3 Ways To Find Readers For Your Books On Twitter

Twitter Book Readers

The question I’m most frequently asked by authors on Twitter is “How on earth can I find readers?”

Every author I’ve met with a Twitter account is keenly interested in the answer to this question, because they know that directly engaging with readers can lead to significantly increased readership of their books.

twitter logoBut while it’s easy to locate fellow authors on Twitter,  how to find readers baffles almost everyone.


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Jonathan Gunson

Thank you

Jonathan Gunson

Author / CEO Bestseller Labs

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  • January 16, 2013 at 12:50am

    Jonathan, thank you for another excellent post, and the Twitter book update.

    I’ve only just discovered your excellent work and it has given me a long-needed boost in my writing career. For too long I’ve been going to “old way,” wondering and getting frustrated why it was not working. Now, thanks to you, I know and I am now surfing this new wave of enthusiasm and knowledge.

    What I’ve learnt from you I’ve already applied and saw immediate results, in the number of visits to my site and the Amazon rating of my first book The Trout Diaries, both in the US and UK. I’ve got another book in production now, still the old way, and I’m also even more excited about self-publishing my biotech thrillers on which I have nearly given up as I could see no reasonable way to get them to the market and give them exposure that’d make it worthwhile. So thank you again. You have made another writer happy and enthused again about his work.

    I look forward to your book on Facebook and the insights to be learnt from there


    • Jonathan Gunson says:
      January 16, 2013 at 2:25am

      Derek, re your Biotech thrillers – let me know when they are due to be published. Thanks also for your feedback re Twitter for Authors (TFA). The post here is helpful, but as you will now know there are so many ways to find readers. In fact the updated version of TFA has had 100% positive feedback. Basically the responses are similar to yours – authors now have clear pathway to growing readership. ~ Jonathan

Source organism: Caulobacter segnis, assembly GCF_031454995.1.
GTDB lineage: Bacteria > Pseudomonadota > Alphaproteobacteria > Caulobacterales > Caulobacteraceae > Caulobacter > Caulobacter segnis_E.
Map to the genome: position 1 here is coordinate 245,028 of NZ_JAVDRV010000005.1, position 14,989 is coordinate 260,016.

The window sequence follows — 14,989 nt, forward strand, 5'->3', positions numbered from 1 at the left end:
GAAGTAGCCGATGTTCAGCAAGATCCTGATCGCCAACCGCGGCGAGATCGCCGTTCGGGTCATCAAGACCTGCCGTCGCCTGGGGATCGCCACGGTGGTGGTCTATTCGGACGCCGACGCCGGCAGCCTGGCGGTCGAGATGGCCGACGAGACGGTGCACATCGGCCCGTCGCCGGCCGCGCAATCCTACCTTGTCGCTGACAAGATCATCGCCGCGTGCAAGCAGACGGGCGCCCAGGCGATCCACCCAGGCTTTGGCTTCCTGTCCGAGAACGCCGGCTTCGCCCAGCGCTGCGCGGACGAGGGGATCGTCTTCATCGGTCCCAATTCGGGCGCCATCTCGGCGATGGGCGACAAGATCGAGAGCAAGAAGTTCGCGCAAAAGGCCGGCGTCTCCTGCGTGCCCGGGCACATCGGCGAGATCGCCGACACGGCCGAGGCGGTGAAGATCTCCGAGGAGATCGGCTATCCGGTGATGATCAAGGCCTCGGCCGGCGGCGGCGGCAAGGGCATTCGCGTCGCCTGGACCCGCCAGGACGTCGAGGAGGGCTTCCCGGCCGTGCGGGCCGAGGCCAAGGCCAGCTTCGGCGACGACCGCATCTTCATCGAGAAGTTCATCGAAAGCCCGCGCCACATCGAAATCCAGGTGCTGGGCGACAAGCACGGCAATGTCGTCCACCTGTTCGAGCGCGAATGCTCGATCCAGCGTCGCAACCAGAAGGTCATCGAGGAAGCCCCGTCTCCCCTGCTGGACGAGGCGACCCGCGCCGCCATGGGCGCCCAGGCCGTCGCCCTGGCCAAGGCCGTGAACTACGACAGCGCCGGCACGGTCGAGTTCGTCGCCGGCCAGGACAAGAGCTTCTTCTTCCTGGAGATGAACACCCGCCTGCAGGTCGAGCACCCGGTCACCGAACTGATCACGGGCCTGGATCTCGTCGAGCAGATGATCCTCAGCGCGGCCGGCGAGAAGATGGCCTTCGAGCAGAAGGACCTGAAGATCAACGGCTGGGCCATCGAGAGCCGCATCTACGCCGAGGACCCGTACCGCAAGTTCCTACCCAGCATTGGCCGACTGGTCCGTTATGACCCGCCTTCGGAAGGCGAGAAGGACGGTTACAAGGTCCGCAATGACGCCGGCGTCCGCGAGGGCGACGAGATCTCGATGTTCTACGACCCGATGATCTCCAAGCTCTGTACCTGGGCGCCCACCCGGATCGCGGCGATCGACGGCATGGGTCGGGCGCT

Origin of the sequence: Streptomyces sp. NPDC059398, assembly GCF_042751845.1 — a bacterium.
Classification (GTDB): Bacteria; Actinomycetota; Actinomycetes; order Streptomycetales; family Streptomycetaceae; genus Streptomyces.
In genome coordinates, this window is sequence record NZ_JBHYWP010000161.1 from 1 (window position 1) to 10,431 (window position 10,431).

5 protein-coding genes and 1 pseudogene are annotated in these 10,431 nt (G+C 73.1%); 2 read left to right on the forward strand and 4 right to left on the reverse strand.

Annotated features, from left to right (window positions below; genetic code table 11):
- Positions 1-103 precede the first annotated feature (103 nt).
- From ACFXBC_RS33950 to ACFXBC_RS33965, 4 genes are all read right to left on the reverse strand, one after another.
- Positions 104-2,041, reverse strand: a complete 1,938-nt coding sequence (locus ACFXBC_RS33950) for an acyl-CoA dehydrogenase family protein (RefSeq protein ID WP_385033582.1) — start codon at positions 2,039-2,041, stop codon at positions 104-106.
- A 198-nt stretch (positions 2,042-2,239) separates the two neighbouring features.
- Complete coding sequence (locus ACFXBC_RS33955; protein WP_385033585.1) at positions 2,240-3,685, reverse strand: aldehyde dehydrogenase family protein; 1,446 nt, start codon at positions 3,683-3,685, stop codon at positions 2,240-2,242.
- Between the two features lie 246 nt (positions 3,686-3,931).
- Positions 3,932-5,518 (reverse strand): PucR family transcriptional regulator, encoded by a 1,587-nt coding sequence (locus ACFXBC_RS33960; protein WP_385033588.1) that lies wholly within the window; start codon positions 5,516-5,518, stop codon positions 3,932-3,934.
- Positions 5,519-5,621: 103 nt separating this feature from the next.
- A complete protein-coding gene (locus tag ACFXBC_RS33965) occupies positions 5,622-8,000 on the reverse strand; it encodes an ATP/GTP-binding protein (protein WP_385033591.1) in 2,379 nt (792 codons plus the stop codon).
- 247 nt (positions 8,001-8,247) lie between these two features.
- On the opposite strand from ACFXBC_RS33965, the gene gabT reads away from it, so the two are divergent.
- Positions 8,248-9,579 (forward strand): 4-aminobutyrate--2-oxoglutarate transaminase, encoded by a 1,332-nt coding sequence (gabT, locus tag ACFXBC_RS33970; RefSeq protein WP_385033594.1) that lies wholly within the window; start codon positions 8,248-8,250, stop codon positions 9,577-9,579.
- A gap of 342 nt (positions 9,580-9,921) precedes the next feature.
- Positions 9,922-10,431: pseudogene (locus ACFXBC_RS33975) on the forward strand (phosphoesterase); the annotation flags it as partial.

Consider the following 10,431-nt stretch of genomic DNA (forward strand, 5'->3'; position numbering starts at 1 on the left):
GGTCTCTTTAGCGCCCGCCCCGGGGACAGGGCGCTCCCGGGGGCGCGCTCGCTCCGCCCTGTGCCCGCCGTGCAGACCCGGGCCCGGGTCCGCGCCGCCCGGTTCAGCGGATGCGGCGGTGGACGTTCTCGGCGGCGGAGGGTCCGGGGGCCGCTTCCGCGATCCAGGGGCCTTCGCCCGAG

• Ruth Gilbo says:
        January 16, 2013 at 7:38pm

        Can this be done with Facebook? I mean, is Twitter the better avenue for this, and why? Thanks.

        • Jonathan Gunson says:
          January 16, 2013 at 9:20pm

          I’ll be writing about Facebook soon. Couple ways to find readers on FB is via groups and by searching the same way as with Twitter to locate pages set up by fans – same thinking do you see? You can’t ‘follow’ on Facebook in quite the same way, but you can ‘like’, then leave comments on posts with a link to your blog. Be sure the comments you leave add to the conversation. ~ Jonathan

    • January 17, 2013 at 12:38am

      Thank you, Jonathan, for posting this! What a wonderful resource you have provided!

  • E.S. Ivy says:
    January 16, 2013 at 1:36am

    Searching author names and book titles in your genre – brilliant and so obvious, why didn’t I think of that? :) Thank you!

    • Jonathan Gunson says:
      January 16, 2013 at 2:30am

      Ivy. There are legions of ways to locate fiction readers. I’ll post a few more from ‘Twitter For Authors’ from time to time. ~ Jonathan

  • January 16, 2013 at 8:14am

    just smacked my forehead. Thank you!!

    • Jonathan Gunson says:
      January 16, 2013 at 10:39am

      C.A. It’s exciting when it is so easy yes? Twitter is the bomb. ~ Jonathan

  • suzanna says:
    January 16, 2013 at 8:16am

    I think this sounds like a plan that might work for many genres but I’m unsure about YA. My book is aimed at teens, how many of them will be on twitter?????

    • Kate Papas says:
      January 16, 2013 at 8:31am

      In my opinion, the question shouldn’t be about how many of the teenagers are on twitter but about how many amongst them still read books, ha,ha,ha!

      • Jonathan Gunson says:
        January 16, 2013 at 10:43am

        Kate. Young people are not only as good as they ever were, but they are reading at least as much or more than we did at the same age. I have huge confidence in the future of books as a result. I suspect in fact that we’ll see a mass of very high quality YA material from these same people start appear over the next few years as they move from being just readers to writers as well. ~ Jonathan

    • January 16, 2013 at 8:32am